*634 What is critical here, however, are not these facts as to religious beliefs, but rather the poverty of IHSA's legal position in seeking to place them in issue. Three terms back, when the Supreme Court heard N.L. R.B. v. Catholic Bishop of Chicago, 440 U.S. 490, 99 S. Ct. 1818, 59 L. Ed. 2d 538 (1979), should Justice Brennan have recused himself, instead of writing as he did the dissenting opinion? When a suit is brought challenging the erection of the Nativity scene in a city hall at Christmas, who shall hear it? Must a Jewish judge recuse himself or herself? If so, must not a Christian judge? When the question is whether the Lord's Prayer from the King James Bible is to be recited in public schools, must a Protestant judge recuse himself or herself? If it is the Douay Bible instead, can the Protestant judge sit but not the Catholic? Does the Jewish judge not hear either of those cases?

What defendants have wholly failed to perceive was stated very simply in Lawton v. Tarr, 327 F. Supp. 670 (E.D.N.C.1971):

It is hornbook law that the attitude or feeling a judge may entertain toward the subject matter of a case does not disqualify him.[5]

That proposition has been confirmed repeatedly in contexts that have direct applicability here.

For example in State of Idaho v. Freeman, 507 F. Supp. 706 (D.Idaho 1981) Judge Marion Callister, a member of the Mormon Church, recently refused to recuse himself in a case involving the Equal Rights Amendment, even though the Church had taken a strong formal position opposing ERA. Indeed Judge Callister was serving as a Regional Representative for the Church when suit was filed.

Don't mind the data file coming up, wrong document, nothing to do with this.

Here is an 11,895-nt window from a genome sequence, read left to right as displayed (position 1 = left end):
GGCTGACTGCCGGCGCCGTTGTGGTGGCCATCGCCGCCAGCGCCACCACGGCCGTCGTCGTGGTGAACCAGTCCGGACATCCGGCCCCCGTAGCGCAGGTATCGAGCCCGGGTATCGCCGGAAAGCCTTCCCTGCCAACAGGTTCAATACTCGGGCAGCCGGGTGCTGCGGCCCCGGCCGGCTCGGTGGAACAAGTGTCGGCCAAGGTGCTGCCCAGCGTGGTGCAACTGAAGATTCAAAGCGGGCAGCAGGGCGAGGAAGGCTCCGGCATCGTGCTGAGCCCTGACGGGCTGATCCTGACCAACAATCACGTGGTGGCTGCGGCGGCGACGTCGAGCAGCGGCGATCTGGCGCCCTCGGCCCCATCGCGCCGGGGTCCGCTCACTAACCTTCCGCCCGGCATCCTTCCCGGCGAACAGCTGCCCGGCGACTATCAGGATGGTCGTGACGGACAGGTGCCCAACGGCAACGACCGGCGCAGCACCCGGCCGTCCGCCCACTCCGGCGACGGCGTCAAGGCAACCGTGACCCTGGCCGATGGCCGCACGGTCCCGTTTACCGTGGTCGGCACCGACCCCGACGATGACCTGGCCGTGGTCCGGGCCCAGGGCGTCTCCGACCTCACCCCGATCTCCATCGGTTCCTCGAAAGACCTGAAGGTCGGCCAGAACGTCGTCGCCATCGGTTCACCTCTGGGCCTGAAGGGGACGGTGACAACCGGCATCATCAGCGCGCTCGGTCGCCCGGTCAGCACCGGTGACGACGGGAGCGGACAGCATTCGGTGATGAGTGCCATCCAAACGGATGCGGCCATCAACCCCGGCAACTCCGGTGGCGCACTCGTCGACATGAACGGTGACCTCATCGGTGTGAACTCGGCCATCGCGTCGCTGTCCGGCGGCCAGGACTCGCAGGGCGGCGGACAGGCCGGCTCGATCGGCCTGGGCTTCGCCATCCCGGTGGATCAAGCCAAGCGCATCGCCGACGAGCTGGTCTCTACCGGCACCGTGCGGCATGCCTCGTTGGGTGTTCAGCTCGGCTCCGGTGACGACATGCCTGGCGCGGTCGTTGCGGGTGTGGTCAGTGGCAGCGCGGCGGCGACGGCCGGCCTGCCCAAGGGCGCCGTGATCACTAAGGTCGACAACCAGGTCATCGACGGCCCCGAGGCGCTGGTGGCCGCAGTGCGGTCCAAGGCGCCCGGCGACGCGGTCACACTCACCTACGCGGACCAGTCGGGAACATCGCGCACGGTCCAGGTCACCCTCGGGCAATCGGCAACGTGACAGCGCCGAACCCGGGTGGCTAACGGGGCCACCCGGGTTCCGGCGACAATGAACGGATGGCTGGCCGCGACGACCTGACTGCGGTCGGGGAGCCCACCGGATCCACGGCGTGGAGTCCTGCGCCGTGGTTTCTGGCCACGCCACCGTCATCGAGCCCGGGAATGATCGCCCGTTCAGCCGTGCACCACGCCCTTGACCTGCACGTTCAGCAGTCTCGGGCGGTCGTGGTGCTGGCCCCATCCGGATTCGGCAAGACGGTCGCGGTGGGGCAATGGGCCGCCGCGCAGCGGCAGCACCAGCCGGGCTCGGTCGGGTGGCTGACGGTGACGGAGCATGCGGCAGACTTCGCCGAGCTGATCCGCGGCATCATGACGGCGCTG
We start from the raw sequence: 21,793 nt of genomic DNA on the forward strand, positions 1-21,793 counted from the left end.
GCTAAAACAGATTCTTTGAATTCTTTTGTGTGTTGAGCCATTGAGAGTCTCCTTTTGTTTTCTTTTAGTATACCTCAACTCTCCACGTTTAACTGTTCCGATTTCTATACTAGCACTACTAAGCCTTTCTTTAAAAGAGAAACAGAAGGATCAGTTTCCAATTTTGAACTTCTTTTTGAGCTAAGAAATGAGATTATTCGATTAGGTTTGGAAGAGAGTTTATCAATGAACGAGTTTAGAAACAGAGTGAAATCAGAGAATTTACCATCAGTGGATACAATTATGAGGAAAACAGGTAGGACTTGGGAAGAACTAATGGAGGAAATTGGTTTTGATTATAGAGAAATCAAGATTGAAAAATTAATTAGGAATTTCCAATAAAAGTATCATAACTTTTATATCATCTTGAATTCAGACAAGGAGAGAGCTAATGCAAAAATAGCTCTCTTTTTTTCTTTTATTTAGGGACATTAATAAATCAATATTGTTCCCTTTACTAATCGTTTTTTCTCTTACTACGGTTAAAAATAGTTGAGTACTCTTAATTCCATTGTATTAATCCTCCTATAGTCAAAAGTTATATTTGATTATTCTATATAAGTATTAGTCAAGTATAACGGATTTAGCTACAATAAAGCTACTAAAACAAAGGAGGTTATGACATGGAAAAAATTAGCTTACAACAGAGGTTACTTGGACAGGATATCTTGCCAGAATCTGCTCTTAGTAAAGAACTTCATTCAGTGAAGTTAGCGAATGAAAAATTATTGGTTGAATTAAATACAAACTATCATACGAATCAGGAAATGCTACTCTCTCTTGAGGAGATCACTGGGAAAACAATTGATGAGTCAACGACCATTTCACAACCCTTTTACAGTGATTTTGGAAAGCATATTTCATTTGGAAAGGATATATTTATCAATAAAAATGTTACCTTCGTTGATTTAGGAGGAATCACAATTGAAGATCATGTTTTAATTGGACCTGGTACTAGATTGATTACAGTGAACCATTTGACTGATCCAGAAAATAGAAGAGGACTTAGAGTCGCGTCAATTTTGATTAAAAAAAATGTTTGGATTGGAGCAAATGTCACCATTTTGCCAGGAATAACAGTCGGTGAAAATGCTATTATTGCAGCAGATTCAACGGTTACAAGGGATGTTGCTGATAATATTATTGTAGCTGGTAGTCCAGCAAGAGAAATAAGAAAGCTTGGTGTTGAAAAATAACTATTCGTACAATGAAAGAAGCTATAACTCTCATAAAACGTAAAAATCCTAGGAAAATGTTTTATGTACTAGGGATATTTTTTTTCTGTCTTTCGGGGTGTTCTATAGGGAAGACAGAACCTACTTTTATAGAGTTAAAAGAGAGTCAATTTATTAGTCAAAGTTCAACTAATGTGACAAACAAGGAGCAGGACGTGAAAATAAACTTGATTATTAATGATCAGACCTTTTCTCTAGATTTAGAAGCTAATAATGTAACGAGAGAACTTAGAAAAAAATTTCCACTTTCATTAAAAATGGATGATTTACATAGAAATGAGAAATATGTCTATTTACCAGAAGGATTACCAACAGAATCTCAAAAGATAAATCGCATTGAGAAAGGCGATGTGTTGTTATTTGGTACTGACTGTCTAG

In Commonwealth of Pennsylvania v. Local Union 542, International Union of Operating Engineers, 388 F. Supp. 155 (E.D. Pa.1974) Judge Leon Higginbotham was faced with an affidavit similar to that filed here. In a lengthy and thoughtful opinion that should be read for more than the brief excerpt quoted here, Judge Higginbotham said (id. at 159, citations omitted):

Facts must be pleaded which show that there exists personal bias and prejudice on the part of the trial judge.... Disqualification will be warranted only if such personal bias is shown.... The facts pleaded will not suffice to show the personal bias required by the statute if they go to the background and associations of the judge rather than to his appraisal of a party personally....

Still another comparable example is Judge Constance Baker Motley's refusal to recuse herself in a civil rights action because she is Black, a woman and had represented many civil right plaintiffs in private practice. Blank v. Sullivan and Cromwell, 418 F. Supp. 1, 4 (S.D.N.Y.1975).

It would be easy to multiply the examples of like opinions. But the bottom line is what Judge Frank said in In re J.P. Linahan, 138 F.2d 650, 651 (2d Cir. 1943) (another opinion commended to counsel for reading in full):

Appellants entertain a fundamentally false notion conception of the prejudice which disqualifies a judicial officer.

See also Ex parte Fairbank, 194 F. 978, 989-90 (M.D.Ala.1912).